Hess in Spandau Prison
(Photo: Getty)

The idea that Hess was really acting on secret orders by Hitler is not new. As early as September 1945, the prominent British newspaper Sunday Dispatch reported that a French correspondent name André Guerber found documents in the Chancellery in Berlin that proved that Hitler sent Hess on his mission. The documents allegedly contained the verbatim records of a conversation between Hitler, Hess and Luftwafffe-chief Hermann Göring six days before Hess's flight. They also supposedly included a peace plan draft, which could not have ended up in the Chancellery if Hess had acted in secret. The problem is that neither André Guerber, nor the actual document have ever been found.

Hitler’s work/study office in the New Reich Chancellery, the building in which documents related to Hess’s flight had allegedly been found in 1945
(Photo: Bundesarchiv)

It's also mentioned, both in declassified MI5 documents and in a letter written by the wife of the farmer whose field Hess landed in, that a certain important document was recovered from the landing site. We don't know what the document contained, but if it was a peace proposal draft, it would suggest that it originated from Hitler, since Hess would not have needed to write one up in advance had he really been acting on his own.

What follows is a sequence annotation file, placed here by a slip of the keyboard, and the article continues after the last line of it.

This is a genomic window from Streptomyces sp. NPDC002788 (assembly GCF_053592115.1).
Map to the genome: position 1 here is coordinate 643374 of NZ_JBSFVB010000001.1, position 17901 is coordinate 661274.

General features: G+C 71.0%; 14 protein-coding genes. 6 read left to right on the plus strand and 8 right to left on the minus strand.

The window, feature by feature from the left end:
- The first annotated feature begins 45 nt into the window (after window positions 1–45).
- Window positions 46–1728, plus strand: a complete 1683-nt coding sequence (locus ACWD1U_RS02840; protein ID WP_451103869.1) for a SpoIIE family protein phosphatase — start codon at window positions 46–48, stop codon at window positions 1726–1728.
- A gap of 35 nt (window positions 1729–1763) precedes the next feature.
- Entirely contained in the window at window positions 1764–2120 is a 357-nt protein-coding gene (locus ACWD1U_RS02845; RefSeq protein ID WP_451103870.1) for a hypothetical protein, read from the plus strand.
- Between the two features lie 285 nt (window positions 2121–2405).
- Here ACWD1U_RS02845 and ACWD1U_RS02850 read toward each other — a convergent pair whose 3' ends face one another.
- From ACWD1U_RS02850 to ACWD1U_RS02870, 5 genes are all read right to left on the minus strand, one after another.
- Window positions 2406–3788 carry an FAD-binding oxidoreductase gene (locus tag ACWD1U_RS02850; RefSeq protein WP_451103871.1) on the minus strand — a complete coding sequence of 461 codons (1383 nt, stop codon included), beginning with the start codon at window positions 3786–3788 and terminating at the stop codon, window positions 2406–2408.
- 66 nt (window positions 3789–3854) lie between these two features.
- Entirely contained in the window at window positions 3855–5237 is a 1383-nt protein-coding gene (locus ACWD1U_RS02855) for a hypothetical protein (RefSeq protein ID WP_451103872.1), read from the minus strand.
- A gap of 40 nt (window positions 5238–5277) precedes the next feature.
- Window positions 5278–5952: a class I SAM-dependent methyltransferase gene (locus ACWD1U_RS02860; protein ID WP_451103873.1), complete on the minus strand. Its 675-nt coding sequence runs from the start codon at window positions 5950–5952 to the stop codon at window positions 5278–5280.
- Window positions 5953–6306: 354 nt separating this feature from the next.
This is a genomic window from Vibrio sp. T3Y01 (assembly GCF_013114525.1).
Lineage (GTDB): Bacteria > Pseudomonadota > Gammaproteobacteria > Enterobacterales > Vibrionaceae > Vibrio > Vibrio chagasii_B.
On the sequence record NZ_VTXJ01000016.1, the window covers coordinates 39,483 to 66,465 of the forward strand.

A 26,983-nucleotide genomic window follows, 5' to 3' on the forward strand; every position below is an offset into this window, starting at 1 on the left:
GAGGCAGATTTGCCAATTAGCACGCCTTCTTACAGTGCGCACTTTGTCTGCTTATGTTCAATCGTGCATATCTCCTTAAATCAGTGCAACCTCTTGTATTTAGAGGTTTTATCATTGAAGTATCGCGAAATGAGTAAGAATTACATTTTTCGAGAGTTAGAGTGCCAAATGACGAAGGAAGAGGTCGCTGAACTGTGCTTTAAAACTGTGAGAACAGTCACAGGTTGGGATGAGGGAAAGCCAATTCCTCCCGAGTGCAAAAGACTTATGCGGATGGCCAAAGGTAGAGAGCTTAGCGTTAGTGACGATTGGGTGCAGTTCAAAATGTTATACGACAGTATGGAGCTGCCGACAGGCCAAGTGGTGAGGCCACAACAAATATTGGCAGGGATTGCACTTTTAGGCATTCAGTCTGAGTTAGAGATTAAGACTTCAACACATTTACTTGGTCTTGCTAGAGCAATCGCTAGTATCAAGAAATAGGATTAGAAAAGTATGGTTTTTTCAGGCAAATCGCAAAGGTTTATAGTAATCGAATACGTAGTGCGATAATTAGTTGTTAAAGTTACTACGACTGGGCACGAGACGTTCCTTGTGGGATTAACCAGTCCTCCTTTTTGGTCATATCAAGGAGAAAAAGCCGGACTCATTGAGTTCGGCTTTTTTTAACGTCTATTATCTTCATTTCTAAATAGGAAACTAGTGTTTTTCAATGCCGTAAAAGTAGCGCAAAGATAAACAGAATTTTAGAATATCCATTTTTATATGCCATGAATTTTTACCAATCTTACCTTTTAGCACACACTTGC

Furthermore, a German historian found a relevant document in a Russian archive in 2011. That document was a 28-page statement by Karlheinz Pintsch, Hess's adjutant. In this report, Pintsch wrote that Hitler knew about Hess's flight before it happened, and that they and the British had been, in fact, having secret peace talks. The report, however, should be taken with a pinch of salt: it was written in the time period when Pintsch was in Soviet captivity and under torture. He very well could have written the report just to appease his captors. This possibility is supported by the fact that the report uses language common in Soviet propaganda, and that Pintsch himself, talking to a reporter after his eventual release, denied Hitler's involvement.